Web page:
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Staffer claims wrongful firing

Last modified: 7/18/2012 12:00:00 AM
A former SAU 34 employee has sued her former employer, alleging that she was fired in 2009 because she was seen as an expense and a liability after she injured her back at work.

Maureen Berger worked in the Hillsboro-Deering School District from 1989 until 2009, when she lost her job as executive assistant to the superintendent. She filed a wrongful termination lawsuit in Hillsborough County Superior Court in November.

Beginning in 2008, Berger required a cane to walk due to a back condition, her lawsuit states. She had back surgery in 2006 and injured her back twice in 2007 in incidents unrelated to work.

In October 2008, Berger was walking into a classroom to teach a computer class at Hillsboro-Deering High School when her cane went into an uncovered electrical outlet on the floor, causing her to lose her balance and injure herself, according to the lawsuit.

Berger was on leave from work following the incident, and her claim for workers' compensation benefits was denied, according to court documents. School officials told her in December 2008 that she had used all of her available leave time, SAU 34 states in court documents. In January 2009, school officials told Berger that if she was not cleared to work after her next doctor's appointment, she would lose her job.

After her doctor said she could return 'on a gradual plan to full employment,' Berger received a letter from then-Superintendent Barbara Baker, terminating her employment in March 2009, according to the lawsuit.

Berger's lawsuit alleges the school district told her she was a ' 'drag' on the SAU and that she was a reason insurance premiums were going sky high.'

SAU 34 denies Berger's claims, stating in court documents that she lost her job because she was unable to return to work fulltime, as the position required. School officials offered Berger a different, part-time position when she was terminated, according to court documents, and she declined their offer.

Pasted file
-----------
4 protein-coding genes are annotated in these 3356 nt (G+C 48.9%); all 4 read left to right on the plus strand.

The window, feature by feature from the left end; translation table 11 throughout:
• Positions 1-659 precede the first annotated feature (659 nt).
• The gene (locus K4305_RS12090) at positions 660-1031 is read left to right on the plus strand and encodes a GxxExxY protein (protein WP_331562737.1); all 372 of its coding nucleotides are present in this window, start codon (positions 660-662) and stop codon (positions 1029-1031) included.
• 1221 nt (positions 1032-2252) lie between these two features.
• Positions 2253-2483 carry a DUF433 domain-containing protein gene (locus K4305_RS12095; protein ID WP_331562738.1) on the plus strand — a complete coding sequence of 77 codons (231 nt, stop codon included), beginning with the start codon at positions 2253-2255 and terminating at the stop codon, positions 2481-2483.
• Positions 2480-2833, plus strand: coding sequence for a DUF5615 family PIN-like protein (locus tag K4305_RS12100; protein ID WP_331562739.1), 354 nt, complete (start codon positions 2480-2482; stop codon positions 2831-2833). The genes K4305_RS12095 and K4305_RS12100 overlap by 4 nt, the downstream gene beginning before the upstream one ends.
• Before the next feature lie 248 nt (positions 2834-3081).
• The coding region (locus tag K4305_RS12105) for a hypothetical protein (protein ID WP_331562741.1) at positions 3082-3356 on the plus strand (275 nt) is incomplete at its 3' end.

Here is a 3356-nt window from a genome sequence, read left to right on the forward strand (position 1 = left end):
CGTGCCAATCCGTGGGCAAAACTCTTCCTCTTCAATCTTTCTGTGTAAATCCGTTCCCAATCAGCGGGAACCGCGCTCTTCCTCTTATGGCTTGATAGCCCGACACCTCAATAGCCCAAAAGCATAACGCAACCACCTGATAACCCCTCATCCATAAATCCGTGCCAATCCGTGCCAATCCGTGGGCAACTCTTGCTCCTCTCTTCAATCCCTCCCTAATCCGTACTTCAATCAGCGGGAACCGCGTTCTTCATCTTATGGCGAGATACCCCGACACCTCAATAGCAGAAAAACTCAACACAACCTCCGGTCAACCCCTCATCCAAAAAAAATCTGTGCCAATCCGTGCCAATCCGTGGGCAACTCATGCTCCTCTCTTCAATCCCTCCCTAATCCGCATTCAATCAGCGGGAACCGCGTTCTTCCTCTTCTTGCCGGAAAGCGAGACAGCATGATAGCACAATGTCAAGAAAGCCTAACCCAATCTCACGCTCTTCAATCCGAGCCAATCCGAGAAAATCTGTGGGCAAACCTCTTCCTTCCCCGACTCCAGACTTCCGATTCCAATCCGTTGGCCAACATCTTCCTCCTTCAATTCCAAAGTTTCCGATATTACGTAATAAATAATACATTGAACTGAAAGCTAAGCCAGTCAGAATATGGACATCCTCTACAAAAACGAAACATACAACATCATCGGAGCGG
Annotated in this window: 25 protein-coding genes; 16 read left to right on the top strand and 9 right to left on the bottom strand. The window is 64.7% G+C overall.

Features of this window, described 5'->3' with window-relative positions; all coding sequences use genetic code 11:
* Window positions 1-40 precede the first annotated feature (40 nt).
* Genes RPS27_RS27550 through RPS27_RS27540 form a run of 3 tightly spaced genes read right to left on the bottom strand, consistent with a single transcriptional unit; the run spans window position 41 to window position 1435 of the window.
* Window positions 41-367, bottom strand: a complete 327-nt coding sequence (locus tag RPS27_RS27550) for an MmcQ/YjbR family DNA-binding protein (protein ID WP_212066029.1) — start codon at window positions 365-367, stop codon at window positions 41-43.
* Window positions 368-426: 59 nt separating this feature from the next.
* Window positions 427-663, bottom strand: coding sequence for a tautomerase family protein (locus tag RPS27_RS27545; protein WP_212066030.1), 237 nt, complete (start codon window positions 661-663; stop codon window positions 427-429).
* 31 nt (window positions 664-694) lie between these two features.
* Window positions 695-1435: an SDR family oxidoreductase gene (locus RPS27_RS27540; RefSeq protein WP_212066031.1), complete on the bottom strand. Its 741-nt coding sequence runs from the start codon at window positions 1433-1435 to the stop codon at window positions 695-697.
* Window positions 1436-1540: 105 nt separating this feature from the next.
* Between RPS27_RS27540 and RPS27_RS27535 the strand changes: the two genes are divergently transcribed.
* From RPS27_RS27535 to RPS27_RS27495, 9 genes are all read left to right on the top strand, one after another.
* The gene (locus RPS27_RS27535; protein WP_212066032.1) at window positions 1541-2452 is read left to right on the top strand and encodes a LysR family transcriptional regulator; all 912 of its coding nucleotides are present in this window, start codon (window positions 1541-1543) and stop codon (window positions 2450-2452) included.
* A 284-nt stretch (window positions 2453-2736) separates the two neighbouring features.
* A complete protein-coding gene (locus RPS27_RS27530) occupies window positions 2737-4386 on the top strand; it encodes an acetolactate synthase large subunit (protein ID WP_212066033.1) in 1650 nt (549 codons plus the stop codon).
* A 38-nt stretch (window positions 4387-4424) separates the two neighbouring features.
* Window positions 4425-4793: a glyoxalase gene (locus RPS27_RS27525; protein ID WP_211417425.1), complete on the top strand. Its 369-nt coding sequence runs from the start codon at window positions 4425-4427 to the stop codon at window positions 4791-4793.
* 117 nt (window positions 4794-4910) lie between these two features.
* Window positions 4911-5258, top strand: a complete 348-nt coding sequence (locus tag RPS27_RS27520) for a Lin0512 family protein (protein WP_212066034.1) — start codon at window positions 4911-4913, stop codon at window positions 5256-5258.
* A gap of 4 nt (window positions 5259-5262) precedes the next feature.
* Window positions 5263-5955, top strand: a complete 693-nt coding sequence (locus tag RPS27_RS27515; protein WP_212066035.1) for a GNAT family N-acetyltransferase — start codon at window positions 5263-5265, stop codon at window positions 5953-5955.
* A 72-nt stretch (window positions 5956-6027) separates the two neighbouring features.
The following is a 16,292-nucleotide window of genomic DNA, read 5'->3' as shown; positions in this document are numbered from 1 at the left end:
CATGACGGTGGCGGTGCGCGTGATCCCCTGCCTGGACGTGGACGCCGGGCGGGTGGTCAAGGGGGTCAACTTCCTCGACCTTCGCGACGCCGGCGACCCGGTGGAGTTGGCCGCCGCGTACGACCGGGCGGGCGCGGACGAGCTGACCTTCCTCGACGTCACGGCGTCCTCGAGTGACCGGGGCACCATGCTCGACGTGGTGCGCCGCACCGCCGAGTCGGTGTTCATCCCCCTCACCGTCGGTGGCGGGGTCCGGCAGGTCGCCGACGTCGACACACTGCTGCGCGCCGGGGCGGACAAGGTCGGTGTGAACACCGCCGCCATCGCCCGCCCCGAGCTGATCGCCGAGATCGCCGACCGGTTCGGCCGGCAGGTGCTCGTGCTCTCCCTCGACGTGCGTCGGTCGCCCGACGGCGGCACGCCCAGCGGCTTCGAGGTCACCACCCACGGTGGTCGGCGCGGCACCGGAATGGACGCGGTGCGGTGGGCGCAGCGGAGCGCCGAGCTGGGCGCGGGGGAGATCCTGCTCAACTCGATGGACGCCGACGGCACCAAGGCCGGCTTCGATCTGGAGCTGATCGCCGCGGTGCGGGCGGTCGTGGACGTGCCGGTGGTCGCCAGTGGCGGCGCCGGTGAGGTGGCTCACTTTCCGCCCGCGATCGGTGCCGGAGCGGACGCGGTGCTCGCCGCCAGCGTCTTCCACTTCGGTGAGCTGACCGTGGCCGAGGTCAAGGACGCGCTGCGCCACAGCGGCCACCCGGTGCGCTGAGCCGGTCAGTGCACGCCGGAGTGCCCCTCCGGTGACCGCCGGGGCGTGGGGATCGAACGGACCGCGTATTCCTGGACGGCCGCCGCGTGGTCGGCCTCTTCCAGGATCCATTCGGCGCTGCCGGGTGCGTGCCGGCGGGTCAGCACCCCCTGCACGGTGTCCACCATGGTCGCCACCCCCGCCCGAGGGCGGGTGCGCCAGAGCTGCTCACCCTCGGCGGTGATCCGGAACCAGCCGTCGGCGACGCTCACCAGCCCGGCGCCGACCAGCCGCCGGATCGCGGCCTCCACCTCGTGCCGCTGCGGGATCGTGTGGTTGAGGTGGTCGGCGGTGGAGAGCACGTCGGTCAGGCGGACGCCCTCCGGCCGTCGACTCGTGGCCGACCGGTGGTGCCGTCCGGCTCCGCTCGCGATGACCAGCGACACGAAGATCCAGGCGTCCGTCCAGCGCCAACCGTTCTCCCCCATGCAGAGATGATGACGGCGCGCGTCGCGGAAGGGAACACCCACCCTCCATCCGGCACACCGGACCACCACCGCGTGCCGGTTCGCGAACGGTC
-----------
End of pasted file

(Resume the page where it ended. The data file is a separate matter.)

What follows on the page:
The SAU states in court documents that its 'decision to terminate Ms. Berger was for bona fide business reasons and was not torturous.'

Berger had previously been granted unpaid medical leave in 2007 and received long-term disability benefits from September 2007 until she returned to work fulltime in July 2008, according to court documents.

According to her lawsuit, school officials acknowledged that Berger's 2008 workers' compensation claim would have impacted future insurance premiums. She also accuses the school district of wanting to replace her 'with a person who did not have any physical impairments and would work for less money.' SAU 34 denies that claim in court documents.

She is seeking compensation for wrongful termination and breach of contract. Her husband, Richard Berger, also claims the loss of his wife's job caused him to suffer because he relied on her income.

The attorney representing SAU 34 could not be reached for comment, and SAU 34 school board Chairman Rich Pelletier said he is unable to comment on pending lawsuits. James Craig, the Manchester attorney representing Berger, declined to comment this week.

Berger's lawsuit requested a jury trial, which is scheduled to begin next April in Hillsborough County Superior Court.

(Laura McCrystal can be reached at 369-3312 or lmccrystal@cmonitor.com or on Twitter @lmccrystal.)


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